Oughterard See map, coordinates: 53°16′40″N 6°33′55″W. Grid Ref: 295731(E), 226205(N), he church, round tower and graveyard are marked on the 1st edition OS 6″ map. The structures are marked as being in ruins on the 1897-1913 OS 25″ map. A gated gravel driveway leads NW from a local road and ends outside the walled cemetery enclosure. There is a (locked) gate towards the north of the eastern boundary wall. Stone steps north of the gate lead up and over the boundary wall. There are no internal pathways. The ground surface undulating. A vault with visible entrance is located NW of the ruined church which occupies the centre of the enclosure. Another inaccessible vault abuts the west end of the southern wall of the church and contains the remains of Arthur Guinness. The church is generally rectangular (22x5m approx.), but has an extension in the middle of the south side. The ruins of a round tower stand near the SW corner of the enclosure. The site is of considerable archaeological, architectural and historic interest, attesting to the long-standing ecclesiastical presence in the area and has national monument status. The graveyard is enclosed by a rubble stone wall with a gate and a stile in the east wall and a stile in the north wall. The site of an Early Christian monastic site. The present church is probably built on the site of the earlier monastic church consists of a nave and vaulted chancel with a rectangular turret. Both gables and walls of the church survive but the walls have collapsed a bit.Features of note are the round tower (H 10m)a bell cote in the W gable.
The graveyard contains various cut-stone grave markers from the 18th-20th centuries, which are of artistic and historic interest. The remains of Arthur Guinness are interred within a family vault. A number of the headstone are leaning, broken or weathered. The round tower has been supported. The graounds are maintained Boundary consists of rough coursed stone wall with rough crenellations in excellent condition. No ivy cover. 2-3m high. Approximately 5 mature and 5-10 young trees dispersed throughout; mown grass covers the whole site apart from the ruined church; lichen on 95% of headstones; ivy located on mature trees and a small number of gravestones.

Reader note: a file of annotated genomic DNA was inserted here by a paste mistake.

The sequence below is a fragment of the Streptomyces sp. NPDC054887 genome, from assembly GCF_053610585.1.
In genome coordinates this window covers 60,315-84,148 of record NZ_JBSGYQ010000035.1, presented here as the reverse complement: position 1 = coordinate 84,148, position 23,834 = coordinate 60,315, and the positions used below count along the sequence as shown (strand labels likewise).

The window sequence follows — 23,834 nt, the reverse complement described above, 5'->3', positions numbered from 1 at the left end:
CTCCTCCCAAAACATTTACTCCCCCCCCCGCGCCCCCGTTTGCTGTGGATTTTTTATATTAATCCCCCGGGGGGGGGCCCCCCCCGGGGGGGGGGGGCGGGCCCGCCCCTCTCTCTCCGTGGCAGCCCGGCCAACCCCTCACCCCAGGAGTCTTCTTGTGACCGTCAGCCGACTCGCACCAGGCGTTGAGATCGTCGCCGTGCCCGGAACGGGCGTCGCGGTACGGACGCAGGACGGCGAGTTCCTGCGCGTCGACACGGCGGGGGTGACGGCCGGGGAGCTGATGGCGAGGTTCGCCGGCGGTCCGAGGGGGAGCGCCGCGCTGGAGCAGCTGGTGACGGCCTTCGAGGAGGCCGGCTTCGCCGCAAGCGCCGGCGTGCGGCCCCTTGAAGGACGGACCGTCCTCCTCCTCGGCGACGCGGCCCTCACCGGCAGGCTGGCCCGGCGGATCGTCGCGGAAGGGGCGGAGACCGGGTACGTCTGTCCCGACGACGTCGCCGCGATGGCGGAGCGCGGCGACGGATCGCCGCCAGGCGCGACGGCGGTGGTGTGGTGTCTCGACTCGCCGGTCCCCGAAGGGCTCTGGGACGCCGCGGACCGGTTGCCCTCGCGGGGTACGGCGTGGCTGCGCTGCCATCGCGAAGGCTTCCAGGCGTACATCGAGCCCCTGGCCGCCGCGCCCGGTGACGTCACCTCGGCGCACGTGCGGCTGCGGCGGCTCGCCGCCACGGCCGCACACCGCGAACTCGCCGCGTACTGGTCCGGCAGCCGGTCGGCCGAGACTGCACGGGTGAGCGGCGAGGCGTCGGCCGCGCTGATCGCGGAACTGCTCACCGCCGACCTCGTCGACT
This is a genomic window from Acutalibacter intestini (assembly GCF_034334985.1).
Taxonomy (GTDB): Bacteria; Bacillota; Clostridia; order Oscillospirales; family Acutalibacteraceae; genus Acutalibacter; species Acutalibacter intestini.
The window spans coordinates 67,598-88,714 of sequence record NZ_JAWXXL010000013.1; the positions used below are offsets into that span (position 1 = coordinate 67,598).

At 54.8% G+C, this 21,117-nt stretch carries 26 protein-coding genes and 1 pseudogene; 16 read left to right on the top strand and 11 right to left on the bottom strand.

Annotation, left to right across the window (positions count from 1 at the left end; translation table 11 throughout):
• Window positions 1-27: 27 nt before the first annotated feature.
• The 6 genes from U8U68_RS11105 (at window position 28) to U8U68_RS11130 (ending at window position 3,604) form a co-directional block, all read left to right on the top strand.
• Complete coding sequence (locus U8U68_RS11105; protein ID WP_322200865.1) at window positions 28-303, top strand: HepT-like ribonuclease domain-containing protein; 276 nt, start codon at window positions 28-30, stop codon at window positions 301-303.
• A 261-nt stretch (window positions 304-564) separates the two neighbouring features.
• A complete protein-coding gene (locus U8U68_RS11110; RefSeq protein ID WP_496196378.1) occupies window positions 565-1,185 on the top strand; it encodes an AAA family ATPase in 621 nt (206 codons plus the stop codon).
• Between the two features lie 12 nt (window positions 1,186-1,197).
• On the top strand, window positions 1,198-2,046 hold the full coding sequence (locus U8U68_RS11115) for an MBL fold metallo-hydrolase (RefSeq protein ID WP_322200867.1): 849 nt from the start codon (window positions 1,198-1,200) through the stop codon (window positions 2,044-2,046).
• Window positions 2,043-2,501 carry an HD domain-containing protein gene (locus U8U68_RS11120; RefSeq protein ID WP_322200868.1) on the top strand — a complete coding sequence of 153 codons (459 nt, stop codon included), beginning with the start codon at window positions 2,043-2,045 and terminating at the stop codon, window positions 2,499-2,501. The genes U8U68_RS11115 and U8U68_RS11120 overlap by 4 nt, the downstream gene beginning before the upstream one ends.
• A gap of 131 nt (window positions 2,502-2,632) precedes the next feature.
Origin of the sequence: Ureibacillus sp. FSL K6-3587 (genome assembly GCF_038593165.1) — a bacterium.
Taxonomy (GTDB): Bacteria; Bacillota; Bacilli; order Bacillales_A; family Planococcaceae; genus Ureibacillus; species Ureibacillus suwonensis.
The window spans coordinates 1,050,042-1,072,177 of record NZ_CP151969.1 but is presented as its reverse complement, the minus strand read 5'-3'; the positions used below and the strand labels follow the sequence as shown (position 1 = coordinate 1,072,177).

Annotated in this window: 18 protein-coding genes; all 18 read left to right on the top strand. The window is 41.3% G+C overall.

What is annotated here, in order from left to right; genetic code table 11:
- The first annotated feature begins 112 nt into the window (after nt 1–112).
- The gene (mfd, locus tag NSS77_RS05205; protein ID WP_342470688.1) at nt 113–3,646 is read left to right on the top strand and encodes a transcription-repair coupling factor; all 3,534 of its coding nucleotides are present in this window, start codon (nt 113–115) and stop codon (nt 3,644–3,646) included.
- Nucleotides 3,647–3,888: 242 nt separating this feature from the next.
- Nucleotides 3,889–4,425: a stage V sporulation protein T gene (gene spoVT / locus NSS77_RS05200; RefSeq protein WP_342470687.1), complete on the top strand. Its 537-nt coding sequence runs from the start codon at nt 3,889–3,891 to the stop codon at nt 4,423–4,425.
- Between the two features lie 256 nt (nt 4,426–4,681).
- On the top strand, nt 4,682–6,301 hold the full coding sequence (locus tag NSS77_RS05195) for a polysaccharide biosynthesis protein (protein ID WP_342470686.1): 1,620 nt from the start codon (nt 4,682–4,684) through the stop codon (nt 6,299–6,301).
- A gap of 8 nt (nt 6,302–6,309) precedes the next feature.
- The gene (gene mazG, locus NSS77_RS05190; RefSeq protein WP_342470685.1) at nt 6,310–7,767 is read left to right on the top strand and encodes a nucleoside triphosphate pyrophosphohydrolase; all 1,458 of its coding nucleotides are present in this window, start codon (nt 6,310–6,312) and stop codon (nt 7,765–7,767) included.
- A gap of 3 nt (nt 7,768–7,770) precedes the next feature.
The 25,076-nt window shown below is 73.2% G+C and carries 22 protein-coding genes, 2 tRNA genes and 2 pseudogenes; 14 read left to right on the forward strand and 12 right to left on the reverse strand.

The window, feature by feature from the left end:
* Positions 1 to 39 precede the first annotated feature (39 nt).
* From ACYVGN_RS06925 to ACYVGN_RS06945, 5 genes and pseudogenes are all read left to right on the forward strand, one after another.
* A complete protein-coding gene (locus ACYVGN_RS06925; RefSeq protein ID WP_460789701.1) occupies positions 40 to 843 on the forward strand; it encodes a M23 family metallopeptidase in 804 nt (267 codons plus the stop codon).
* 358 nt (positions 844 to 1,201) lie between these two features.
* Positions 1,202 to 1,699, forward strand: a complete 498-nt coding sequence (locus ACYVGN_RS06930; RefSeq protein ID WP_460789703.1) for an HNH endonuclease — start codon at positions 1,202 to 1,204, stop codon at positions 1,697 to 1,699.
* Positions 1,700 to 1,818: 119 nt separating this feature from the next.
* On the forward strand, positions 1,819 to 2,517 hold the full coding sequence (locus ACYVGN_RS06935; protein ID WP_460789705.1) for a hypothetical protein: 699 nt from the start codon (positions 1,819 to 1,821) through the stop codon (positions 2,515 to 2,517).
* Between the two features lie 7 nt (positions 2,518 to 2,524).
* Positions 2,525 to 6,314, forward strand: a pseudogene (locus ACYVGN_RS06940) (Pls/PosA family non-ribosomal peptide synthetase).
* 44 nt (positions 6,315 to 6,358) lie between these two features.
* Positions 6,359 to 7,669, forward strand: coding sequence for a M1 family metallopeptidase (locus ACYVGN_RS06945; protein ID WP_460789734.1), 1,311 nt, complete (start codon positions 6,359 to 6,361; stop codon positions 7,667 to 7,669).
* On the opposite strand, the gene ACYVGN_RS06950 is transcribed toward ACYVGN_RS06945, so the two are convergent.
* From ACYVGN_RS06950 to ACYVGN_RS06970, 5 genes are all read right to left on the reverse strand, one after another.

Whitechurch See map, coordinates 53°17′15″N 6°36′14″W. Grid Ref 293147(E), 227232(N): A ruined castle and church and baptismal font. The graveyard is located in arable land. It is marked on the 1st edition OS map from 1837 as ‘Castle and Church’ and ‘Grave Yard’. The church is located in the NW corner of a rectangular-shaped graveyard. The headstones date from the 18th-21st centuries. A good many of the headstones are broken or are simple grave markers which may have been used as part of famine interments. The ground is uneven consisting of many humps and hollows. The church and towerhouse are located on a low mound measuring about 27m by 6m. The E gable wall of the church survives and most of the towerhouse. The site is of considerable archaeological, architectural and historic interest. The present remains consist of a church and tower, traces of enclosures and a holy well. The walls of the church stand to their full height at E, N and S. Features of note are a rectangular font located in the church. The graveyard contains various cut-stone grave markers from the 18th-20th centuries, which are of artistic and historic interest. The boundary consists of a stone wall; double iron gate entrance with foot stile, weith mature trees along N boundary wall; Overgrown with brambles around church; mown grass; herbicide used around headstones.